with Rachel Mackintosh
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Rachel Mackintosh © 23 October 2022
Ki te kahore he whakakitenga ka ngaro te iwi
“Without foresight or vision the people will be lost.”
This past week a colleague of mine who lives in Taranaki mentioned the town of Patea, which he described as being “nothing since the freezing works closed”.
For 100 years from 1883, the local freezing works had been the heart of the Patea economy. In 1982, the works closed. That’s 40 years ago – 40 years of “nothing”.
The freezing works closed without a vision or a plan for what else could be at the heart of the local economy.
Forty years on, the damage from that lack of foresight can still be felt.
At the 2013 census, the median income in Patea was $19,000, compared with a national median of $28,500. In the 2018 census, the median income of Patea had inched up to $19,500, against the national median of $31,800. Patea continues to be a place of material poverty.
In the 1980s in this country, we had an economic revolution. Rogernomics meant major and rapid deregulation, underpinned by an ideology that held that an efficient free market would provide for people’s needs and that the freedom for individuals to pursue their own interests would lead to great enterprise and growing wealth that would trickle down. Rogernomics had its international siblings in Reaganomics and Thatcherism. Roger was more extreme.
Trickle down doesn’t work. After our Rogernomics revolution, inequality in New Zealand grew faster than anywhere else in the OECD.
Patea is only one town among many who had their economic heart ripped out, as capital was allowed to flow wherever an increasingly wealthy small elite could send it to maximise their wealth.
Patea, rather than any of the other towns, became emblematic of the damage done by Rogernomics because of the song Poi E, released in 1984. The Patea Māori Club and Dalvanius Prime made a hit record. The publicity for the song allowed the Patea Māori Club to tell the story of the devastation of the economic lives of the people of Patea.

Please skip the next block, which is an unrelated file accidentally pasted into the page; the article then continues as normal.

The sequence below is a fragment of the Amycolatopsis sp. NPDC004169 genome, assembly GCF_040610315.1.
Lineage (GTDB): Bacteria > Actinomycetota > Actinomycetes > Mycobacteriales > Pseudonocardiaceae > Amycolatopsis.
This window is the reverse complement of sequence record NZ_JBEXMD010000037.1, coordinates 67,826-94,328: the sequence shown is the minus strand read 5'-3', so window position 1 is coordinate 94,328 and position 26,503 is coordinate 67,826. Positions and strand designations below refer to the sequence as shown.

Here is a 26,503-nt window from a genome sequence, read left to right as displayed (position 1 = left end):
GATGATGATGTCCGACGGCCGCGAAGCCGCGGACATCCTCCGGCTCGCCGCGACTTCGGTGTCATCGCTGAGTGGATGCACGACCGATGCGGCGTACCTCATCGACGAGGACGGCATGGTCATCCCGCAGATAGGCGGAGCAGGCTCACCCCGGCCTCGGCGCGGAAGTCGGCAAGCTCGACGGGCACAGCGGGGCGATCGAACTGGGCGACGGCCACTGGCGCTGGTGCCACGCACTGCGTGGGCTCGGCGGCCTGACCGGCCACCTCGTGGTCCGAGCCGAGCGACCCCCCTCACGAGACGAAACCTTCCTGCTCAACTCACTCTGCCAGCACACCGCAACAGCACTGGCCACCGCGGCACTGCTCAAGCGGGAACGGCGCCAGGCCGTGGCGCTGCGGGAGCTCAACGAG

Patea is an illustration of what happens when there is no justice in transition; an abrupt closure and mass unemployment, laying down poverty for a generation or more.
When there are big changes in society, we can ask: Who benefits? Who pays? And who decides?
Patea has paid.
The owners of capital have benefited – just under half the world’s wealth is in the hands of just over 1% of the population.
This is where the title of the talk, “Forging new pathways” comes in.
There is more than one origin story of the Just Transition movement but the best amalgam of the stories I can find goes something like this: in the US in the 1970s, environmental regulation started to increase as human damage to the planet became evident. Employers resisted the regulation, as it would interfere with their business. Environmentalists were seen as the enemy of business. Workers needed jobs, and were often supportive of their employers – and environmental degradation – for the sake of their livelihoods.
Ki te kahore he whakakitenga, ka ngaro te iwi. Without vision and foresight, the people will be lost.
In response to the tension between environmentalism and polluting employment, vision and foresight among a few people led to the beginnings of the Just Transition movement. Indigenous people, environmentalists and unions joined together to talk about the importance of justice in any transition, understanding that a “jobs vs the environment” binary understanding of the world would lead to the people being lost. The people and the planet.